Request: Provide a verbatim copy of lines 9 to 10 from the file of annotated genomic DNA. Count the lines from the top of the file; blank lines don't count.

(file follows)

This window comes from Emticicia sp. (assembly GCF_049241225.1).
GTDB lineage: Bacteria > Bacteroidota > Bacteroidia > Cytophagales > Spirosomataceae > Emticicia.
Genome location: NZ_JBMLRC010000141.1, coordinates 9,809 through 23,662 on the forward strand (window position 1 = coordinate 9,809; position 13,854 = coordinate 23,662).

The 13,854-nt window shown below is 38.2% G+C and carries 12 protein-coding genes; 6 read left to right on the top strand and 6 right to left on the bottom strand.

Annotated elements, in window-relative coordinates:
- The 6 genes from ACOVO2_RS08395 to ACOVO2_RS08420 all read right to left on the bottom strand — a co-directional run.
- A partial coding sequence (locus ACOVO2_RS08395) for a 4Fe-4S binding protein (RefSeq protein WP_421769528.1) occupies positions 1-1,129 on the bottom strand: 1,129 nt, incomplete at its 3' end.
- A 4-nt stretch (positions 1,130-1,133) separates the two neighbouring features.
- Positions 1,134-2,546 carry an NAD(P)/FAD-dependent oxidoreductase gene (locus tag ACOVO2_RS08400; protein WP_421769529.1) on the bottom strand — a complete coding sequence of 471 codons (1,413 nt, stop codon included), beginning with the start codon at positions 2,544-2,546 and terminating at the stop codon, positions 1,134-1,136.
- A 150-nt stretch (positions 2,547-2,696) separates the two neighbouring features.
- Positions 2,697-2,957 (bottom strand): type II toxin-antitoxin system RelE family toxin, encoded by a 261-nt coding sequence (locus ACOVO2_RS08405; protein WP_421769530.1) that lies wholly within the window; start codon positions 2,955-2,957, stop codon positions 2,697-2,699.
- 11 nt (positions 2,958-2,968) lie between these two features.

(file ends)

- Positions 1,134-2,546 carry an NAD(P)/FAD-dependent oxidoreductase gene (locus tag ACOVO2_RS08400; protein WP_421769529.1) on the bottom strand — a complete coding sequence of 471 codons (1,413 nt, stop codon included), beginning with the start codon at positions 2,544-2,546 and terminating at the stop codon, positions 1,134-1,136.
- A 150-nt stretch (positions 2,547-2,696) separates the two neighbouring features.